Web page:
Black Lives Matter Activists Visit the White House

Many of the Black Lives Matter activists should be in jail. Several were involved in violence, rioting and looting in Ferguson, and there is no excuse for lauding their behavior. Yet Obama, always one who will excuse or reward behavior if committed by African Americans, brought several of the activists together to meet with other civil rights “leaders” and con men like Al Sharpton and congressman John Lewis. It was an embarrassing and outrageous display of pandering, not worthy of a civic leader, let alone a president of the United States.

Barack Obama praised young Black Lives Matter activists in the White House on Thursday, taking special notice of prominent Ferguson protesters and describing the meeting as a moment to bridge differences in a younger, changing civil rights movement.

“Overall, what I am most encouraged by is the degree of focus and seriousness and constructiveness that exists not only with existing civil rights organizations, but this new generation,” the president said, according to a transcript of his remarks. “They are some serious young people. I told them that they are much better organizers than I was when I was their age, and I am confident that they are going to take America to new heights. My job is just to make sure that I’m listening to them and learning from them a little bit.”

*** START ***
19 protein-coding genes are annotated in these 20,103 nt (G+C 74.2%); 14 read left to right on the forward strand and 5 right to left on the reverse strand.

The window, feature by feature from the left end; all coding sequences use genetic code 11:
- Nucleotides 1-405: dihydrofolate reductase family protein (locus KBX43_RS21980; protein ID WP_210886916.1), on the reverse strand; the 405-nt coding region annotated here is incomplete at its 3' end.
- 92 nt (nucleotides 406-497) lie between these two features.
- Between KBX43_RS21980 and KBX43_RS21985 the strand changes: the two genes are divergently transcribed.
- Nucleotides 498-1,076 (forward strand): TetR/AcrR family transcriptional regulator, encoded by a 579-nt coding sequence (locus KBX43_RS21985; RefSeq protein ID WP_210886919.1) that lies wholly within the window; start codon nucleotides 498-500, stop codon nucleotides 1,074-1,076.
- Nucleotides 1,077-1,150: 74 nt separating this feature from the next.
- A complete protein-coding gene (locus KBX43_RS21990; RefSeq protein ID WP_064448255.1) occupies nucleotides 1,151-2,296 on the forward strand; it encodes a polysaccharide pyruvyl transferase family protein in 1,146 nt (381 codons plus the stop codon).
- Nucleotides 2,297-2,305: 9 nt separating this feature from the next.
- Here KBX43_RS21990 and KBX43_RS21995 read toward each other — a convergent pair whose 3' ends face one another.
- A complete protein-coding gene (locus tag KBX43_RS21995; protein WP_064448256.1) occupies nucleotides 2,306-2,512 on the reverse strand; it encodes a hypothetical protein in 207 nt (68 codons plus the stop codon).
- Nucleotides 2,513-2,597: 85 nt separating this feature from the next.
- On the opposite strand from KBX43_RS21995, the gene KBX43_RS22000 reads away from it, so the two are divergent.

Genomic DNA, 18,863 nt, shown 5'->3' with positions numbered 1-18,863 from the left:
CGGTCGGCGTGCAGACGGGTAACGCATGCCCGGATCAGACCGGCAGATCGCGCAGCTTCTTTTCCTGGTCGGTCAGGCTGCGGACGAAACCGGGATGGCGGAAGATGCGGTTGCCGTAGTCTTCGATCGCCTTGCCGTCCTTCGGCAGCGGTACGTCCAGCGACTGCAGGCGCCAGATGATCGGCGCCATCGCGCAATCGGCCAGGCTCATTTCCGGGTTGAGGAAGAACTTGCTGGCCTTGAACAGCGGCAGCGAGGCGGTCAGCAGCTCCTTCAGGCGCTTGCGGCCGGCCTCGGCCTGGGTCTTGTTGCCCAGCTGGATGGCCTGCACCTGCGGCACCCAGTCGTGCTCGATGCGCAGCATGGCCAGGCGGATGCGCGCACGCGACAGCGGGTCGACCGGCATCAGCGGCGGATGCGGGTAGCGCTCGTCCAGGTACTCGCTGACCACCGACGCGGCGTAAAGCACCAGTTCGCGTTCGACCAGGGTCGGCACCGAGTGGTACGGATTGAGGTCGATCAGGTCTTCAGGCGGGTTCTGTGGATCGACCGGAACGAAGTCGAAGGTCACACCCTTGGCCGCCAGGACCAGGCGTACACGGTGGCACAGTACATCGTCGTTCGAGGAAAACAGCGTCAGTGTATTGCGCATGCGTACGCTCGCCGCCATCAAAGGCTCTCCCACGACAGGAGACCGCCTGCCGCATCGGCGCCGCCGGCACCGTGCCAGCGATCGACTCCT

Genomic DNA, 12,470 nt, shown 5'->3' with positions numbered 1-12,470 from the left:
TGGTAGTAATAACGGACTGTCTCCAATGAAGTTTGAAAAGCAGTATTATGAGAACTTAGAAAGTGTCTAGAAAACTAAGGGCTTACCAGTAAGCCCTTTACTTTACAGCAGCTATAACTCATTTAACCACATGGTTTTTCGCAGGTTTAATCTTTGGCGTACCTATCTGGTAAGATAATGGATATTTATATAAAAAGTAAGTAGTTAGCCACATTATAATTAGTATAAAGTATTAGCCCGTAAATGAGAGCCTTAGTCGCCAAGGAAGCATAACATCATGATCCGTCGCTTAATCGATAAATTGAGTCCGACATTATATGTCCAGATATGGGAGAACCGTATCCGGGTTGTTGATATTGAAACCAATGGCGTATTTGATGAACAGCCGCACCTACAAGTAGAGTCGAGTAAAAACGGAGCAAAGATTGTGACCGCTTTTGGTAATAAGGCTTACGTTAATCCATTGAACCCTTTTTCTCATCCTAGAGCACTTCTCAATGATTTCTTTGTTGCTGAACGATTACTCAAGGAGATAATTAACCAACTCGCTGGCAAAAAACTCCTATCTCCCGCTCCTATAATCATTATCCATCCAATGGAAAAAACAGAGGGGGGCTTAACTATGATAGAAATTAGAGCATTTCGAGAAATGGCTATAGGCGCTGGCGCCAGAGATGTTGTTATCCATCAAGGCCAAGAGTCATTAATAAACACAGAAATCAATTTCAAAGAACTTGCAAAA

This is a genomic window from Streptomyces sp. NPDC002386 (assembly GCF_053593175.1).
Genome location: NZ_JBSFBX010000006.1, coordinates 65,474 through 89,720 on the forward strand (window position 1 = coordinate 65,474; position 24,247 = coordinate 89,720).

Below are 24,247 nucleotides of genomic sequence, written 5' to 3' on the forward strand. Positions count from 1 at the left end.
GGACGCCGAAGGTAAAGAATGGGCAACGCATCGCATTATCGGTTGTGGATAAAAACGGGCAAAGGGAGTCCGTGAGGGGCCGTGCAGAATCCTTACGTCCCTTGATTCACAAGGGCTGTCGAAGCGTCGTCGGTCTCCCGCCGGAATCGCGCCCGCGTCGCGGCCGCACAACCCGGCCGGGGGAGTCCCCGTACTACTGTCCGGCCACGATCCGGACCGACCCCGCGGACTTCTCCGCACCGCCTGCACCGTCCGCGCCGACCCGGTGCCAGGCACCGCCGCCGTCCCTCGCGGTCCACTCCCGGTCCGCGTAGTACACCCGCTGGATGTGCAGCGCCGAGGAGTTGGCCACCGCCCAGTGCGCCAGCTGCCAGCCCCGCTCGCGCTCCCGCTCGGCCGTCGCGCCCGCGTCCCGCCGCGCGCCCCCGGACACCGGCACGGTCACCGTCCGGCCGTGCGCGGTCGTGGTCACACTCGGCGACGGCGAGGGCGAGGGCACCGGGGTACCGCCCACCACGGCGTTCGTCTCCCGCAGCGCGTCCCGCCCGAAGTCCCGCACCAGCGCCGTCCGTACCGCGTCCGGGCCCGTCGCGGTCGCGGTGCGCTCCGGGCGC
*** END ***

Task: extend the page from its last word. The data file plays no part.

“The degree of focus and seriousness and constructiveness” they show reminded him of older, existing civil rights organizations, he added.

The panel, which included the Rev Al Sharpton and congressman John Lewis, was convened to discuss the administration’s efforts to reform the criminal justice system, as well as the process of building trust between law enforcement and communities.

Both issues disproportionately affect black Americans, who are more likely to be incarcerated, experience police brutality or be killed by the police than are white Americans.

Since Obama took office, the US incarceration rate has steadily declined for the first time in more than a half century. The president also lobbied for and signed legislation that reduced the sentencing disparity between charges related to cocaine and crack – a disparity that disproportionately affected black Americans.

In July, the president commuted the sentences of 46 prisoners, and became the first sitting president to visit a federal correctional facility. The visit accompanied a major criminal justice policy speech delivered to the NAACP national convention where Obama declared that “mass incarceration makes our entire country worse off, and we need to do something about it”.

In December, Obama commuted another 95 sentences. The last president to use this power so prolifically was Lyndon Johnson.